As leaders not only in collegiate recreation but also in higher education, NIRSA members advocate for healthy, inclusive, sustainable communities through shared knowledge, collaboration, and experiential activities. In December of 2011, the NIRSA Commission for Sustainable Communities was formed with leaders from across North America and charged with developing a multi-year plan for promoting education, raising awareness, and weaving sustainability into the fabric of the association and the profession.

Campus recreation departments are a vital part of students’ lives and have a long history of forging and nurturing positive and respectful relationships with students, positioning our members to engage and become involved in students’ efforts. Programs and facilities from the University of Nebraska—Lincoln to Southern Illinois University—Edwardsville, from Montclair State University to Portland State University and beyond show that students are more engaged in sustainability efforts and initiatives than ever before and they are seeking campus partners to advance their efforts.

“As educators, NIRSA professionals have an opportunity to support the future leaders of the world by assisting students in learning about and applying sustainability"

The sweet spot for NIRSA and campus recreation is in inspiring the development of healthy individuals and communities world-wide, and sustainability offers students and practitioners in the field a relevant lens through which we can focus our efforts in an intentional way. The NIRSA Commission for Sustainable Communities is collaborating with thought leaders and working to engage the Association’s membership in the development a number of resources aimed at accelerating awareness, understanding, and actions to move the culture of collegiate recreation into a more holistic view of sustainability.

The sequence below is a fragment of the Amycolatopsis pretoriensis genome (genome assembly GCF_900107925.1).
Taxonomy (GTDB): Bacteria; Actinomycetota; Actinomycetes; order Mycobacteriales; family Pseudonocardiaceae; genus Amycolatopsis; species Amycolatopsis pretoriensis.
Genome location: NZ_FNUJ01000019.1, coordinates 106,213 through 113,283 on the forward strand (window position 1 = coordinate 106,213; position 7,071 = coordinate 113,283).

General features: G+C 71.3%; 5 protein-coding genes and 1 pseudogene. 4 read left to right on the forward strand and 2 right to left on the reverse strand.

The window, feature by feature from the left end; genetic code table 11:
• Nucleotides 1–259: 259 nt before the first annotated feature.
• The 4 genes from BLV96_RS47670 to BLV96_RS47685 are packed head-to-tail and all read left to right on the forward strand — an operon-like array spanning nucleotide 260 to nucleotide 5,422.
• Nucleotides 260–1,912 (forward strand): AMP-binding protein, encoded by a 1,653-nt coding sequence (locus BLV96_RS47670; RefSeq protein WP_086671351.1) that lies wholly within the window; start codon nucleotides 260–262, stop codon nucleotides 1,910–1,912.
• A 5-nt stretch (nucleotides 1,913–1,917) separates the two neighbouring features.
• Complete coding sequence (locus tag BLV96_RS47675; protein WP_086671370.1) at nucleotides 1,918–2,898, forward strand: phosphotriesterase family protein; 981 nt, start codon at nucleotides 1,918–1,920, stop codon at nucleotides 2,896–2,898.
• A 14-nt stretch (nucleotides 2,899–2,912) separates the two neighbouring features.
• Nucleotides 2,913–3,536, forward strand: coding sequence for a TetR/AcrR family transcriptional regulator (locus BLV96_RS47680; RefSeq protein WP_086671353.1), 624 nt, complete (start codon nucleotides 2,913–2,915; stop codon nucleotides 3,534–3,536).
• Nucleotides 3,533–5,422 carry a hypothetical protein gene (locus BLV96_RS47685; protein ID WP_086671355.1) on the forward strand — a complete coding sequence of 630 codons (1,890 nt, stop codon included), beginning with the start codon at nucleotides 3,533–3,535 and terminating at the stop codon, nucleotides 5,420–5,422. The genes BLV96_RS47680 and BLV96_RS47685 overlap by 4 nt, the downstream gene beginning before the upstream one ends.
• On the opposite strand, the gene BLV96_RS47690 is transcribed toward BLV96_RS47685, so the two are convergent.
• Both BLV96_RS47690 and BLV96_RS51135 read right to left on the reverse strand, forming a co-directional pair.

Going into to fall, there are so many opportunities to learn from colleagues and really breathe new life into your sustainability initiatives, whether on the social, economic, or environmental front. Check out some of the upcoming events focused on issues in sustainability:

Even if you can’t travel to attend one of these focused events, you can still engage with your colleagues online. Ongoing discussions are taking place all the time in NIRSA’s Sustainability Community of Practice. Thought leaders from the field engage in weekly discussion questions and exchange best practices through the related resource library. And we’re always looking to share your good work with your fellow members; tell us what you’re department is doing to inspire healthy and sustainable communities.

As educators, NIRSA professionals have an opportunity to support the future leaders of the world by assisting students in learning about and applying sustainability. Because students are willing to support our work when it aligns with their values, initiatives, and expectations, collegiate recreation programs, facilities, and professionals have the power to create a living and learning environment by role-modeling support for the communities we envision.

For more information about NIRSA initiatives in sustainability and how you can get involved, contact NIRSA Senior Director for Professional Development and Leadership, Mary Callender.